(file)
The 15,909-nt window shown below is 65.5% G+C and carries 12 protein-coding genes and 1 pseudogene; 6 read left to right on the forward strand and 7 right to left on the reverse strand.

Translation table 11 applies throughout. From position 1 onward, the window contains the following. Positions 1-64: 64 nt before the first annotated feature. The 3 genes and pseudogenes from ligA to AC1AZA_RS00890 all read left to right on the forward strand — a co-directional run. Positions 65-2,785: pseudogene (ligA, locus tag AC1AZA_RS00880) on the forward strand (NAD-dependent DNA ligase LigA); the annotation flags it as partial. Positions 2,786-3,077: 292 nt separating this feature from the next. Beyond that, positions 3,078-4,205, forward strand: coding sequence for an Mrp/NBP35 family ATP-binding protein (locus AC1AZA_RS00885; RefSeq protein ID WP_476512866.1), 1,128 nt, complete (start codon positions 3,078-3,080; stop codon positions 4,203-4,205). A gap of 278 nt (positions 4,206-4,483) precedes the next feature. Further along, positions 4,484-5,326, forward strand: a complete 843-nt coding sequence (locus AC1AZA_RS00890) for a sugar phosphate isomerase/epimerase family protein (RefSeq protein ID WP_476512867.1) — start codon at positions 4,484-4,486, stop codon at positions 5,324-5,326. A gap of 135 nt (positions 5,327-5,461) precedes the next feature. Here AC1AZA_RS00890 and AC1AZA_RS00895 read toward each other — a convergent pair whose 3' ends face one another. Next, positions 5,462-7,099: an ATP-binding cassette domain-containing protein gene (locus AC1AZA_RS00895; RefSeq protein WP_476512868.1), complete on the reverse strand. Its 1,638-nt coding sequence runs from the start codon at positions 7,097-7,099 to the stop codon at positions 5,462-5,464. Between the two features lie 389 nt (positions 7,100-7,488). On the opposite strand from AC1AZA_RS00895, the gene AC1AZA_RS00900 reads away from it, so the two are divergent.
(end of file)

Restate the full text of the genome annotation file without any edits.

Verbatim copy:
The 15,909-nt window shown below is 65.5% G+C and carries 12 protein-coding genes and 1 pseudogene; 6 read left to right on the forward strand and 7 right to left on the reverse strand.

Translation table 11 applies throughout. From position 1 onward, the window contains the following. Positions 1-64: 64 nt before the first annotated feature. The 3 genes and pseudogenes from ligA to AC1AZA_RS00890 all read left to right on the forward strand — a co-directional run. Positions 65-2,785: pseudogene (ligA, locus tag AC1AZA_RS00880) on the forward strand (NAD-dependent DNA ligase LigA); the annotation flags it as partial. Positions 2,786-3,077: 292 nt separating this feature from the next. Beyond that, positions 3,078-4,205, forward strand: coding sequence for an Mrp/NBP35 family ATP-binding protein (locus AC1AZA_RS00885; RefSeq protein ID WP_476512866.1), 1,128 nt, complete (start codon positions 3,078-3,080; stop codon positions 4,203-4,205). A gap of 278 nt (positions 4,206-4,483) precedes the next feature. Further along, positions 4,484-5,326, forward strand: a complete 843-nt coding sequence (locus AC1AZA_RS00890) for a sugar phosphate isomerase/epimerase family protein (RefSeq protein ID WP_476512867.1) — start codon at positions 4,484-4,486, stop codon at positions 5,324-5,326. A gap of 135 nt (positions 5,327-5,461) precedes the next feature. Here AC1AZA_RS00890 and AC1AZA_RS00895 read toward each other — a convergent pair whose 3' ends face one another. Next, positions 5,462-7,099: an ATP-binding cassette domain-containing protein gene (locus AC1AZA_RS00895; RefSeq protein WP_476512868.1), complete on the reverse strand. Its 1,638-nt coding sequence runs from the start codon at positions 7,097-7,099 to the stop codon at positions 5,462-5,464. Between the two features lie 389 nt (positions 7,100-7,488). On the opposite strand from AC1AZA_RS00895, the gene AC1AZA_RS00900 reads away from it, so the two are divergent.